A few years ago, historian Douglas Selvage discovered the blueprint for a fake news campaign. It was a 1985 cable from the Stasi, the former East German police, outlining how the Soviet Union and its allies were working to promote the idea that AIDS was an American biological weapon. "We are carrying a complex of active measures, in connection with the appearance in recent years, of a new, dangerous disease in the United States: Acquired Immuno Deficiency Syndrome, or AIDS."

Officials at the University of Scranton and King's College in Wilkes-Barre, Pa. have announced that buildings once honoring now-disgraced bishops will be renamed and that the bishops' honorary degrees will be revoked.

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Catholics around the country are reeling and reflecting after the release of a sweeping grand jury report that implicated 300 priests in the abuse of more than 1000 children in Pennsylvania.

The report contains searing details about minors who were victims of rape, assault, molestation and other abuses. And it articulates how the church’s hierarchy covered it up over decades.

Read the full report here.

Pennsylvania Attorney General Josh Shapiro was wrapping up his livestreamed address in Harrisburg last week, on the release of a bombshell grand jury report cataloging how the Catholic Church covered up the abuse of more than 1,000 minors by some 300 priests over 70 years, when he made an appeal: We want more survivors to report.

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It's the first week of class in a new school in Sumter County, Ala., and some fourth-graders are getting to know each other. They have pieces of colored paper they can do anything they want with — the idea is to be creative. Teacher Morri Mordecai cheers them on.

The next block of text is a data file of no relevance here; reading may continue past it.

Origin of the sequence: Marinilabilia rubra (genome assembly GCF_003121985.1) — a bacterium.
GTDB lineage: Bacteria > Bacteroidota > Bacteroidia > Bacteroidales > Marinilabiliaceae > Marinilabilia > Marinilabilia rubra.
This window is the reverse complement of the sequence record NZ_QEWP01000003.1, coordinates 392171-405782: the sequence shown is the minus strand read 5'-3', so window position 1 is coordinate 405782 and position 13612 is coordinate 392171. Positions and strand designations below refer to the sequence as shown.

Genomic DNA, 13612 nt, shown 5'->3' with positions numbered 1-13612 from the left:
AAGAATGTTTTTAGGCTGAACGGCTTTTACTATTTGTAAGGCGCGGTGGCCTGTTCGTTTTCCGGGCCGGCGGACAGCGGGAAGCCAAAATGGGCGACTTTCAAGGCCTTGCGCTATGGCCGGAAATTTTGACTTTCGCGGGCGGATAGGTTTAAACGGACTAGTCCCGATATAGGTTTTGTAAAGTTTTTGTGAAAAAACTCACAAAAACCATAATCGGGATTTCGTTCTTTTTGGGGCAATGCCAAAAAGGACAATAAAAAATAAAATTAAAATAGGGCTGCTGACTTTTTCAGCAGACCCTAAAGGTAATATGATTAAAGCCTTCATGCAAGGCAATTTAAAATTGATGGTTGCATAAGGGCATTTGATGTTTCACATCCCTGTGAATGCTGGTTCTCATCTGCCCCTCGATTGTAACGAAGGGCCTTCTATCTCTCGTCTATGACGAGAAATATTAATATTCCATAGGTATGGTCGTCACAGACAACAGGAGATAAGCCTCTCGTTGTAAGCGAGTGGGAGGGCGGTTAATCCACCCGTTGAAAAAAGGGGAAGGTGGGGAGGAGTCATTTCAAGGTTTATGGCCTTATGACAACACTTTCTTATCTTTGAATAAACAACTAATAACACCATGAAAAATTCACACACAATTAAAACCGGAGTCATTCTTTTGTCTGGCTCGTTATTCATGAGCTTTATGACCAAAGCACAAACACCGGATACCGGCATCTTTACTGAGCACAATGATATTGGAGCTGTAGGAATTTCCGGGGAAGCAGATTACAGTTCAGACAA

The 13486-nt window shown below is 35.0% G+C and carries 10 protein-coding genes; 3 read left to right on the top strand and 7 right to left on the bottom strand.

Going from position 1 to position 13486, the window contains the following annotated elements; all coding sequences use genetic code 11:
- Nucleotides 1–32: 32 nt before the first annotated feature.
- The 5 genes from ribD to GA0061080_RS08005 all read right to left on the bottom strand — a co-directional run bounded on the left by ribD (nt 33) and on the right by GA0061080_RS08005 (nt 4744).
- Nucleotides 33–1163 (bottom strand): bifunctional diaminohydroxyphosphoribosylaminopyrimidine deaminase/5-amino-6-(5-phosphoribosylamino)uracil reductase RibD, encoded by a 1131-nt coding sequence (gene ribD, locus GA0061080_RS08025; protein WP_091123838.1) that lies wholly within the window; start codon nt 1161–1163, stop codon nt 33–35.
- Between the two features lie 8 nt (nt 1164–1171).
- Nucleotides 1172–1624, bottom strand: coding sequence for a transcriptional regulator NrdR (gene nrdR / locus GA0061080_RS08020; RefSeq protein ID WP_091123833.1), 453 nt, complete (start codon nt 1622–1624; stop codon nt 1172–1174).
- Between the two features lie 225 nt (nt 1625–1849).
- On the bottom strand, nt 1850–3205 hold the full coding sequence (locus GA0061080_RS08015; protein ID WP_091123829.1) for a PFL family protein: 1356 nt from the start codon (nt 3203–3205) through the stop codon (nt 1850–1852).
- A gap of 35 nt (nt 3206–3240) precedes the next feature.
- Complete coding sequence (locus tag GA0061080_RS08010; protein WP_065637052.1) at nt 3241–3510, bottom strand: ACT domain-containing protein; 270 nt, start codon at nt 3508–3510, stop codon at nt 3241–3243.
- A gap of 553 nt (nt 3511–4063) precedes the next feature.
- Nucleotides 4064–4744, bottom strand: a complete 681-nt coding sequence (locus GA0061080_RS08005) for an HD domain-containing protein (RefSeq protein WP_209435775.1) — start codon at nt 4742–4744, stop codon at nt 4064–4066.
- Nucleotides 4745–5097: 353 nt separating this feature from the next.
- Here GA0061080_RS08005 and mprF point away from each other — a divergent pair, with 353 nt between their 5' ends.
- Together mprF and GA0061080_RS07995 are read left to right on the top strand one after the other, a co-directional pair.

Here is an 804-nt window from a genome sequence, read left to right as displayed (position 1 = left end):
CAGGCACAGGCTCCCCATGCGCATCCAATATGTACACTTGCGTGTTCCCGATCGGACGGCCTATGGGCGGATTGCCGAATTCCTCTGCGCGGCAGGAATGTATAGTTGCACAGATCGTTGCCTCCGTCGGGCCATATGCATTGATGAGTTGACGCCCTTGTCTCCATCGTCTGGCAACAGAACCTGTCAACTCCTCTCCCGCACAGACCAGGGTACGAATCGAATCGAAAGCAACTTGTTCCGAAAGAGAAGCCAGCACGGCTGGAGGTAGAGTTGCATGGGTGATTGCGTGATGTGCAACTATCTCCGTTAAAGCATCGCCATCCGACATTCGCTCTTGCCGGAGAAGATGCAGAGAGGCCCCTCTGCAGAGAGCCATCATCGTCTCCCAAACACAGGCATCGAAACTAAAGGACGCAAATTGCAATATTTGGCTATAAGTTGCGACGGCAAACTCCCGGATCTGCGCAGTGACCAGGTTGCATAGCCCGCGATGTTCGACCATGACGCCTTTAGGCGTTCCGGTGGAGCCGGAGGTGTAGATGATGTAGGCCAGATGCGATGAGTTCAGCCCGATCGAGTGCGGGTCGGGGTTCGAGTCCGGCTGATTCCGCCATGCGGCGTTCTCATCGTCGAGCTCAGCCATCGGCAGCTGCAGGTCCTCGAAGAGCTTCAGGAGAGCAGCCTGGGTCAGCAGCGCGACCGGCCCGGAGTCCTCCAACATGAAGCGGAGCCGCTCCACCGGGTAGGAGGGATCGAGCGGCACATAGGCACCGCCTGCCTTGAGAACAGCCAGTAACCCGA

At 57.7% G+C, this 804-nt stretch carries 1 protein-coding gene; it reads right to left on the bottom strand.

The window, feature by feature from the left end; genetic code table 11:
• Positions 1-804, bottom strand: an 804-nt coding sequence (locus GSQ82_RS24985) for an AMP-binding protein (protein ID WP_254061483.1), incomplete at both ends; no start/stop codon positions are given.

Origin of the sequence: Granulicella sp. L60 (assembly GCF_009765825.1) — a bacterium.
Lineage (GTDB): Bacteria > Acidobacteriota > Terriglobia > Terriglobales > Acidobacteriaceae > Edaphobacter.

"They put theirs together and said it represented a rainbow," she says, pointing to one group. "Is that not cool?"

Pennsylvania Catholics are responding to last week's damning grand jury report on clergy sex abuse. Some priests addressed the report head on or read statements at Mass. Some parishioners who are standing by the priests maintain their faith in the Catholic Church. But many are grappling with what the abuse scandal means for their own faith and trust in the church.

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When it comes to cancer survival, the United States is sharply divided by race. According to the Centers for Disease Control and Prevention, the cancer death rate for African-Americans is 25 percent higher than whites, and Hispanics and Latinos are more likely to be diagnosed with cancer at a late, and more dangerous, stage of the disease.

Editor's Note: This story contains graphic descriptions that some readers may find disturbing.

Nearly a week after a Pennsylvania grand jury released its roughly 900-page report on sexual abuse by clergy, the leader of the Roman Catholic Church has penned a letter condemning the alleged misconduct and pledging repentance.

Updated at 1:11 p.m. ET

It's early evening at a Berlin bar where the hip, young, startup crowd sips artisanal gin cocktails. Miriam Davoudvandi is among them and feels right at home — until the bar tender asks her where she's really from.

Davoudvandi, 26, was born in Bucharest, to an Iranian father and Romanian mother, but she's been living in Germany since she was 6. 

She says that she's felt degraded for her diverse background since elementary school.